As the initial shock and horror of the June 22 murder of Peter D'Agostino slowly fades, residents of southeast Oak Park are continuing to take steps to deal with the issues raised by the tragedy.
Sunday afternoon some three dozen children and parents from the area were joined at Irving School by representatives from the mental health profession and the school system as well as members of the village's Police and Community Relations departments.
The meeting, which arose from a discussion between area resident Linda Cheatham and Community Relations Department's Cedric Melton following a July 7 community forum, sought to both empower and reassure area parents and their children as they struggle to work through their emotional responses to the killing and what it means to their neighborhood. Several in attendance last Sunday felt that the meeting did just that.
"I thought it was a great opportunity for our children and families to address some of their fears and find ways to put words to their feelings," said Camille Baxter, who attended the meeting with one of her two sons, 6-year-old Jason.
"I think we really accomplished our main objectives," said the village's Melton.
Baxter said that the D'Agostino's murder has engendered in parents and kids an array of feelings and concerns, many of which don't have easy or clear answers. "We're all kind of muddling through this and trying to figure out what to do," she said.
Katherine Goldberg, a Licensed Clinical Professional Counselor from Family Service of Oak Park and River Forest, teamed with Dr. James Bruce to moderate the one-hour forum.
"Our intent was to give the children an opportunity to voice their feelings and thoughts about what happened," said Goldberg, who called the meeting "very productive." Goldberg expressed satisfaction that the process of addressing concerns appeared to have been started well in advance of Sunday's meeting.
"I was struck by how peaceful the environment was," she said. "Kids had (obviously) thought about this ahead of time."
Melton concurred, saying, "It clearly showed me that they've been processing what occurred."
With Irving Principal John Hodge and four teachers sitting among the parents and children, Bruce and Goldberg elicited questions from the audience.
"Some of the kids talked about how afraid they are," said Cheatham. "There were a lot of good exchanges."
"The dialogue flowed very, very well," said Goldberg. "It felt like it was reassuring to them."
A key part of that reassuring environment was the opportunity to hear information on how best to deal with any problem situations. To that end Oak Park Chief of Police Rick Tanksley not only addressed fears about safety, but offered specific tips on how to deal with potentially dangerous situations. Several attendees said that Chief Tanksley, who had to leave the meeting shortly before it ended to travel to an out-of-town conference, did an exceptional job of both easing safety concerns and educating people.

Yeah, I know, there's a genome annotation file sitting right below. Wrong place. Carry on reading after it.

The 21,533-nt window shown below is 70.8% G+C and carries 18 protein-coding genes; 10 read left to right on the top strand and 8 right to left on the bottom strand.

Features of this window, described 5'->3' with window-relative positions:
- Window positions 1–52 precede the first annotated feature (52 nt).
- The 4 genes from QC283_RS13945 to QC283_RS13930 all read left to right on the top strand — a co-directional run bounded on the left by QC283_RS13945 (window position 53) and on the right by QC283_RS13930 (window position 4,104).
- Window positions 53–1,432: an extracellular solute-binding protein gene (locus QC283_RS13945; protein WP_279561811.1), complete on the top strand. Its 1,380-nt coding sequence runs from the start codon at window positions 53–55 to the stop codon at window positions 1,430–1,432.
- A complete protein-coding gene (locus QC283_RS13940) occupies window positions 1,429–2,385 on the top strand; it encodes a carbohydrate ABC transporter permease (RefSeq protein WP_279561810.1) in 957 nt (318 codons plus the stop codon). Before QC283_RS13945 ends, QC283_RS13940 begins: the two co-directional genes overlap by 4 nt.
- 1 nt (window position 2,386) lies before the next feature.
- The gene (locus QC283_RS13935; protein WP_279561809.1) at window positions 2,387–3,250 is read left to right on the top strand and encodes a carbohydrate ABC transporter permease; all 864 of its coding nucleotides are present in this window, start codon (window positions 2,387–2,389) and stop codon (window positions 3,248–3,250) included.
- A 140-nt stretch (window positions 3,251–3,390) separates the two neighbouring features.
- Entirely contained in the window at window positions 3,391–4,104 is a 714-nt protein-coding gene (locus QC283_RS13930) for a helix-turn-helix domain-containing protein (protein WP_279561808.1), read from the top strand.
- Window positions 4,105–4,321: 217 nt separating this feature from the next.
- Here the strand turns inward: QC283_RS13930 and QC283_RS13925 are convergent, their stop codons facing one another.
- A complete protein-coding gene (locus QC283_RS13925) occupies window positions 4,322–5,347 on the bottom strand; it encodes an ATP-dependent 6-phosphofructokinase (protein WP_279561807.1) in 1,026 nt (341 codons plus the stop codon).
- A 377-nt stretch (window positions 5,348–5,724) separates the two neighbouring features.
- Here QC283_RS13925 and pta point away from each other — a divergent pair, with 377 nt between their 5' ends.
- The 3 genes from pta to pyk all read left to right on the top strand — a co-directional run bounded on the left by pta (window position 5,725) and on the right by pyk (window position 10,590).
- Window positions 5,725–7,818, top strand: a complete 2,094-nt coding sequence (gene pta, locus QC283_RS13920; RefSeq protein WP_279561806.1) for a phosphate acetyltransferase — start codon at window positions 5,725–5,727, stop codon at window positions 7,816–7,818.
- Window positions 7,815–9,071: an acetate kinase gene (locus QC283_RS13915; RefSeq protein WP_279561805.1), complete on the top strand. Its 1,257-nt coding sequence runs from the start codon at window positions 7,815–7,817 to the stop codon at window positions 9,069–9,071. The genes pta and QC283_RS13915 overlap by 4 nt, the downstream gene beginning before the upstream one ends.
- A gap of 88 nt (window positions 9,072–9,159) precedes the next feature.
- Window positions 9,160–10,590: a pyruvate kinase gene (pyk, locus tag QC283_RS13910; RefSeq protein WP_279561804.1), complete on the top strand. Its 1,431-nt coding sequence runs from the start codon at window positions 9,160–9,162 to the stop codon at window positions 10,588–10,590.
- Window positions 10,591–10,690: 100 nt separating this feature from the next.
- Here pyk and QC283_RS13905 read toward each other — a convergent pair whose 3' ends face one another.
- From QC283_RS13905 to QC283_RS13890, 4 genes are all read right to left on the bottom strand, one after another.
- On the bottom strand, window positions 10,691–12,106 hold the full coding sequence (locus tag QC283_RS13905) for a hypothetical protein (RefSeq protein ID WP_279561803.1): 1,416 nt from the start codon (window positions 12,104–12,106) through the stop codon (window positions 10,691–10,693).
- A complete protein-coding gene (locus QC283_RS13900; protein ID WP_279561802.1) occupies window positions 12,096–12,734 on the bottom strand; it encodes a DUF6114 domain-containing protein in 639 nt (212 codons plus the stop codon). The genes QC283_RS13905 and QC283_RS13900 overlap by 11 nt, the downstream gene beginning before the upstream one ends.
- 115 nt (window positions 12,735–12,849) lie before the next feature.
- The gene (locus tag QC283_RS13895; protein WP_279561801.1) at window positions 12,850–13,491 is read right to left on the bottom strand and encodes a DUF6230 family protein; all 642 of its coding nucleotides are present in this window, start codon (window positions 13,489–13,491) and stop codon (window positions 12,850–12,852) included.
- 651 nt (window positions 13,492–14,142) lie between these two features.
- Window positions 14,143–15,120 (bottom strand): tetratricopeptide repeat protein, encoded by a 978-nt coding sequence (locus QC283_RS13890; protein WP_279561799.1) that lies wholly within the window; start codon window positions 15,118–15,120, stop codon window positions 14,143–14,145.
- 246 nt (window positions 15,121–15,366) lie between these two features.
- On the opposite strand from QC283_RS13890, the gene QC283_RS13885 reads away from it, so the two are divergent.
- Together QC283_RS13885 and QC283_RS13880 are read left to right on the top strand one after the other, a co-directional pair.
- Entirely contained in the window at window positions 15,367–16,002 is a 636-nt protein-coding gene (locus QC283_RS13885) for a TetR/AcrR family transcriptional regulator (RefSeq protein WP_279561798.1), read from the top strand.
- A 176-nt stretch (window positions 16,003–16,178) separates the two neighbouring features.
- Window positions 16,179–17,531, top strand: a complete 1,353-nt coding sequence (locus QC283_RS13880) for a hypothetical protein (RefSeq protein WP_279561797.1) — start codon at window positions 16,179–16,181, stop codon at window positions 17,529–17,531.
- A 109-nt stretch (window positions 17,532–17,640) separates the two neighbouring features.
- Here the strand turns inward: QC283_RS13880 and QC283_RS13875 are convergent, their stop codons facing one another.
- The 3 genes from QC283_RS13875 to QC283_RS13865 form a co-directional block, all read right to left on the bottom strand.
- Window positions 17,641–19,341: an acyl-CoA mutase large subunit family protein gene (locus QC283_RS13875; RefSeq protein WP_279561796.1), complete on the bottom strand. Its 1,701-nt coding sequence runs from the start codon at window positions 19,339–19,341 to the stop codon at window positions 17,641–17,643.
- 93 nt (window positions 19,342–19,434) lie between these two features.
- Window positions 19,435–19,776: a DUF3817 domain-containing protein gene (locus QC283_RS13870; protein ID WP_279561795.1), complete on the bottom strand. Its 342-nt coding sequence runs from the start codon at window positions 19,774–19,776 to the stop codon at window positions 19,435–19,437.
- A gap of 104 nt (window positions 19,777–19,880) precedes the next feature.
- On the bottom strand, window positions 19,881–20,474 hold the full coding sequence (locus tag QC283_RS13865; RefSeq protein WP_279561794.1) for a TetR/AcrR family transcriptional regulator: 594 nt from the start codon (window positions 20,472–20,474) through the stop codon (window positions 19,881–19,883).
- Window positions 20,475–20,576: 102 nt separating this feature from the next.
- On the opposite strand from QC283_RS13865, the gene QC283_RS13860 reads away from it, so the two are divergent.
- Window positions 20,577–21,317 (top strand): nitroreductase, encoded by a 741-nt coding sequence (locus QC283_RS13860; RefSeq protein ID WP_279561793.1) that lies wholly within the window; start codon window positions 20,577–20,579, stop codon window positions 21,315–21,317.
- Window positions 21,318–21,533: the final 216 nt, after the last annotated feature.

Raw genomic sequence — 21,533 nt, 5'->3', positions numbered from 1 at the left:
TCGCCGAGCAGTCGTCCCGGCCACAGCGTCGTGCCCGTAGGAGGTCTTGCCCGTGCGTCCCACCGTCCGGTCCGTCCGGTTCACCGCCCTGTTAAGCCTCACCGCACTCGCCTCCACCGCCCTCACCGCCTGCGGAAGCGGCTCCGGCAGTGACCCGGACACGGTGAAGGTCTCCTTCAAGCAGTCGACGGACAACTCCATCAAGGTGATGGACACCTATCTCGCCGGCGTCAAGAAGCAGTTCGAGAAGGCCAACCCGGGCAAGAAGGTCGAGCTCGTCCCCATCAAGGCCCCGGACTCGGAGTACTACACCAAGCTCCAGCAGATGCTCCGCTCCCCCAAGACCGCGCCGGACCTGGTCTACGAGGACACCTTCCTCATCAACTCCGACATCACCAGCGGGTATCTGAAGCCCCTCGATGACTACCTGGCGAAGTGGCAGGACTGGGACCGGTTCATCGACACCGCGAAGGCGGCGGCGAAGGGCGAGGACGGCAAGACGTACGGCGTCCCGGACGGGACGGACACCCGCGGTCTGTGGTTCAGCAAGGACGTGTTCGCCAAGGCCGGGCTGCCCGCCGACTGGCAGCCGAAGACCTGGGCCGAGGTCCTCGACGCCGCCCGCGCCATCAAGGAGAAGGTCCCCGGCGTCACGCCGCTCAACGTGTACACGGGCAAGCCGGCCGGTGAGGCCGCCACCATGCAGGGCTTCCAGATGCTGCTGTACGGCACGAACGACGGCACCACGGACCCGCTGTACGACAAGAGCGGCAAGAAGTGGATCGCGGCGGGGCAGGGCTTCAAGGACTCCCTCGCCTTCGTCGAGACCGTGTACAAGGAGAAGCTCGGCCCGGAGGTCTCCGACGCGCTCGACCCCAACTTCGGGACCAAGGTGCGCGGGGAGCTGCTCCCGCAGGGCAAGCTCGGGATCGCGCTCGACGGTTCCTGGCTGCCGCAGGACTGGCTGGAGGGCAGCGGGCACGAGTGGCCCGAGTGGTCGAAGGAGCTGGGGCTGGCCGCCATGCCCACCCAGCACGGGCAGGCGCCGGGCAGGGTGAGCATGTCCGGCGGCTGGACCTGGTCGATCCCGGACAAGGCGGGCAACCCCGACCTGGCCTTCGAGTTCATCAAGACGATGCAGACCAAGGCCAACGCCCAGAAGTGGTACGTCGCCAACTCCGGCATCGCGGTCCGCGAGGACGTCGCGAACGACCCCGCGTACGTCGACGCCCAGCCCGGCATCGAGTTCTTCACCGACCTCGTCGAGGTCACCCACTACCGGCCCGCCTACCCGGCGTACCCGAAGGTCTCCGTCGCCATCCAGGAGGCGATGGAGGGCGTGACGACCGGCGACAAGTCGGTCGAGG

"I thought the chief did a fantastic job of communicating at a level (kids) could understand," said Baxter.
Cheatham expressed appreciation that Tanksley opted not to delegate his tasks to someone else, saying, "I was very grateful he didn't send someone else. He's such a strong presence and very good with the kids."
Cheatham also praised the Irving School staff who were present, saying that they will play a more central role once the new school year begins.
"I though (their presence) was important. They're a means of support for the kids," said Cheatham.
The next step in the process, said Melton, is another meeting sometime within the next two weeks to build on the ideas brought up at Sunday's meeting. Melton said that he received good input from surveys that were passed out prior to the meeting. Additional meetings are planned, he said, both for area kids, as well as any parents who wish to be involved in the planning process. Among the ideas being developed is a strengthening of the "McGruff" neighborhood crime watch program, and the compilation of comprehensive Block Directory that lists houses where kids can go if they perceive trouble.
Baxter said she intends to be at any future meetings. "Absolutely," she said. "It's just too important not to be."
Cheatham, who said her own kids have learned a good deal about personal safety, said that the developing series of meetings is having a positive effect in her neighborhood.
"It's creating a community spirit of safety," she said.